Budget Glossary: Key Terms and Definitions You Must Know

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Budget Glossary

The Union Budget is an annual event that is well-tracked as it impacts the lives of ordinary citizens. The Budget document has various terms like fiscal deficit, capital expenditure, GDP growth etc. which many people might need to learn. To help you understand the Budget better, we have compiled a list of the common terminologies:

Key Budget terms and meaning:

Here's a look at key Budget terms that you should know:

Union Budget 

Under Article 112 of the Constitution, a statement of estimated receipts and expenditures of the central government has to be laid before Parliament for the financial year (April 1 to March 31). This statement, called the “Annual Financial Statement” is the main Budget document. In simpler words, a Budget gives details of the government's revenue sources and where the money will be spent.

The main objective of the Union Budget is to ensure swift and equitable economic growth while promoting social justice and equality. The government generally announces tax changes, which is its major revenue source, in the Budget. It also announces investment plans and sectors it will allocate money to in the Budget which is useful for investors.

Interim Budget 

An interim budget is usually presented in the year when the general elections are due. Through the interim budget, the government seeks approval to meet the expenses for the next few months remaining in its term. The interim budget details the income and expenditure estimates for the entire year, which the incoming government can and does modify while presenting the Budget. While no provisions stop the government from introducing tax changes in the Interim Budget, such adjustments are generally avoided.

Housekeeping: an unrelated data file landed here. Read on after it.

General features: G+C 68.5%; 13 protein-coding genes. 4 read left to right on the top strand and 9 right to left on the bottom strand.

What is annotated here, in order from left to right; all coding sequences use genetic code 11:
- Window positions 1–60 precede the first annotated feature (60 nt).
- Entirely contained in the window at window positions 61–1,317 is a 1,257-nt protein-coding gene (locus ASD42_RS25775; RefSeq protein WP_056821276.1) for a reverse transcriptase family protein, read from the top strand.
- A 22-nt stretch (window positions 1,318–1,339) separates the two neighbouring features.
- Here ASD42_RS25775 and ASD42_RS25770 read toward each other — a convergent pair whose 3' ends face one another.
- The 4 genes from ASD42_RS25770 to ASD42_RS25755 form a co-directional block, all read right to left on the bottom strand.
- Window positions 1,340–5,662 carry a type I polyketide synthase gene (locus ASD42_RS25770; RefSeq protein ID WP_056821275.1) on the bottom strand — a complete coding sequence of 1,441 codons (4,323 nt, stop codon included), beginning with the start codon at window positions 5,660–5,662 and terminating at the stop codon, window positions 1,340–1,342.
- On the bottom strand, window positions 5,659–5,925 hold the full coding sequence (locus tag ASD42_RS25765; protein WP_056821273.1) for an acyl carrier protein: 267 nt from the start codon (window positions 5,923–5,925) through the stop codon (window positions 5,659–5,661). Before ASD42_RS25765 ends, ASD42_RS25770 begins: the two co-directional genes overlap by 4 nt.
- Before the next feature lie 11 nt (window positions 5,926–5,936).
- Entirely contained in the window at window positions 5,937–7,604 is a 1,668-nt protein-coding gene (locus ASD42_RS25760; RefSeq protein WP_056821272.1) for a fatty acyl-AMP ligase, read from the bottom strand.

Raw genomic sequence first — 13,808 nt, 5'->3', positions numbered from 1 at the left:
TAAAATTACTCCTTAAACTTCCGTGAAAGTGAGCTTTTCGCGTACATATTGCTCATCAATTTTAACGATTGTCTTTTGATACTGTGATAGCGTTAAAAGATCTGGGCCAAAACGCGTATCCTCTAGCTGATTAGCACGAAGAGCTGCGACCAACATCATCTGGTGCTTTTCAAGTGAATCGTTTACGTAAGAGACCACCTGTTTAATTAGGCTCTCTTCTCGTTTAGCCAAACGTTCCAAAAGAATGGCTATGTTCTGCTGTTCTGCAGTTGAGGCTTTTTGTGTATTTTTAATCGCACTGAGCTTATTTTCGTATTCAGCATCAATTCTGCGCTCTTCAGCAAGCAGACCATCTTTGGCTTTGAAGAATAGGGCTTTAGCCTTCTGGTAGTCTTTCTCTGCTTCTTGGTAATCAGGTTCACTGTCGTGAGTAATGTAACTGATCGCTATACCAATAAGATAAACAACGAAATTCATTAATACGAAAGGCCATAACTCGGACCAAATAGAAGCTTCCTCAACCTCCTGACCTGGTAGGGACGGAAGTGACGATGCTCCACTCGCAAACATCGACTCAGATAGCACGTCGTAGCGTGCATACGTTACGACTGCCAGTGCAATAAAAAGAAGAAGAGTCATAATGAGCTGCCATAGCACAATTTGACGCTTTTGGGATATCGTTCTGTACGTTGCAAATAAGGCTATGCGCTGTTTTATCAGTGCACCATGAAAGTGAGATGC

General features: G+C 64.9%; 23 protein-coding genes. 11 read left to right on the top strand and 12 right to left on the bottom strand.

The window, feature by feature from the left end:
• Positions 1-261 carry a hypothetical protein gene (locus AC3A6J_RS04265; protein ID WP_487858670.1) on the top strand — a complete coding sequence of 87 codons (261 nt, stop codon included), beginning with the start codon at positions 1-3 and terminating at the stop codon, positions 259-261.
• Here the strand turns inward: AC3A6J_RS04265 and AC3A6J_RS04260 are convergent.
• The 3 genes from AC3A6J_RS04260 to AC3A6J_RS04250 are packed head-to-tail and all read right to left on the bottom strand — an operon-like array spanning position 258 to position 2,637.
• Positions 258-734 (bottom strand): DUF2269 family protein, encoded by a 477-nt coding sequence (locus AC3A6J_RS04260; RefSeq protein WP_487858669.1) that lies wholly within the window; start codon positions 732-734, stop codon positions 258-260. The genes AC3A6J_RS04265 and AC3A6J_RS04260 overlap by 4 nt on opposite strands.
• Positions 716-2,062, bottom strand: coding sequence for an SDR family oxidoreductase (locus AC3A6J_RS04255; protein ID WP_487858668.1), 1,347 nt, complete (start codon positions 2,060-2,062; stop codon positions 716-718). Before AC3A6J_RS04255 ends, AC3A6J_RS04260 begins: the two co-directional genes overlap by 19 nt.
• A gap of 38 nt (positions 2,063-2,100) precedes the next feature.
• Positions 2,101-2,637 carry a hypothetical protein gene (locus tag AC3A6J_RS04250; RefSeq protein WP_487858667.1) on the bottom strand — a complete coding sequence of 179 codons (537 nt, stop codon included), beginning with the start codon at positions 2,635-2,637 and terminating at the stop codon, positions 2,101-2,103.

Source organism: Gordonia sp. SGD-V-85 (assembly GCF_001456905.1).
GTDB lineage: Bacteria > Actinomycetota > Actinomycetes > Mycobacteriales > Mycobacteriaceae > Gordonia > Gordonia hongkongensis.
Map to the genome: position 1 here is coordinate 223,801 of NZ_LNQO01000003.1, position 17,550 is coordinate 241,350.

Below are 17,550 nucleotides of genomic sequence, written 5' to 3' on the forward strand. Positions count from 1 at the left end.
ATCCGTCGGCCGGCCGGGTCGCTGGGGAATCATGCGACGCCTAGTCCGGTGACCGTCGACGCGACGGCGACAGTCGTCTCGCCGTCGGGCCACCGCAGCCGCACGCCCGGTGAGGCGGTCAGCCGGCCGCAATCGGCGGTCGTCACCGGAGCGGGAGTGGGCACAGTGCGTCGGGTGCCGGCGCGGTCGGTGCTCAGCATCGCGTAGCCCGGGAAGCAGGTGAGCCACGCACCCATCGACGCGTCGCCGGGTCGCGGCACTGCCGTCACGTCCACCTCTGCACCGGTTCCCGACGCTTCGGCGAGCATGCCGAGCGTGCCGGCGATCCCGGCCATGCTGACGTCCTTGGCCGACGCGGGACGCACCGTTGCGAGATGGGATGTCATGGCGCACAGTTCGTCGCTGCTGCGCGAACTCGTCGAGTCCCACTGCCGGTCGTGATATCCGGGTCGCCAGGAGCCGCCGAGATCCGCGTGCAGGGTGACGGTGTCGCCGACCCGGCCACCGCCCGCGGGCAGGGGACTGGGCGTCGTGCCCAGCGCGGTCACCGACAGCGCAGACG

Gross Domestic Product (GDP)

GDP is one of the key indicators of a country's economic progress. A rising GDP indicates that the economy is getting stronger while the reverse also holds. It is the value of all the goods and services produced within a country in a year. There are two types of GDP:

  • Nominal GDP

Nominal GDP is the value of goods and services produced at the current market prices. It does not consider inflation, and may not give a true picture of economic growth. For example, if there is a 7% annual inflation in an economy, then nominal GDP will also increase by 7% even if the goods and services produced stay the same.

  • Real GDP

Real GDP is the value of the goods and services produced taking inflation into consideration. It shows a truer economic picture. 

Direct and Indirect Taxes

Taxes form a major source of revenue for the government. They are used for meeting expenses like the construction of roads and highways, providing for social welfare schemes, healthcare, defence etc. 

There are two types of taxes - direct and indirect. Direct taxes, as the name suggests, are paid by an individual or a corporation to the government directly. Meanwhile, indirect taxes are levied on goods and services rather than directly on a person's income. The onus to deposit the tax with the government lies with the seller. GST and customs duty are some of the examples of indirect taxes. 

Goods & Service Tax

Goods & Services Tax (GST) is an indirect tax, introduced on July 1, 2017. It is levied on most goods and services sold. It was introduced to achieve the idea of ‘One Nation, One Tax’ and has replaced multiple indirect taxes such as VAT, excise duty etc. Some items are, however, exempted from GST like essential commodities (milk, fruits, and vegetables), alcohol, and crude oil. GST is also not levied on exports.

Fiscal Deficit

Fiscal deficit is the difference between the government’s expenditure and revenue (excluding borrowings). This shortfall is met through additional borrowing from the central bank or the issuance of government bonds. Fiscal deficit is generally represented as a percentage of GDP. A higher fiscal deficit is not a good sign for the economy.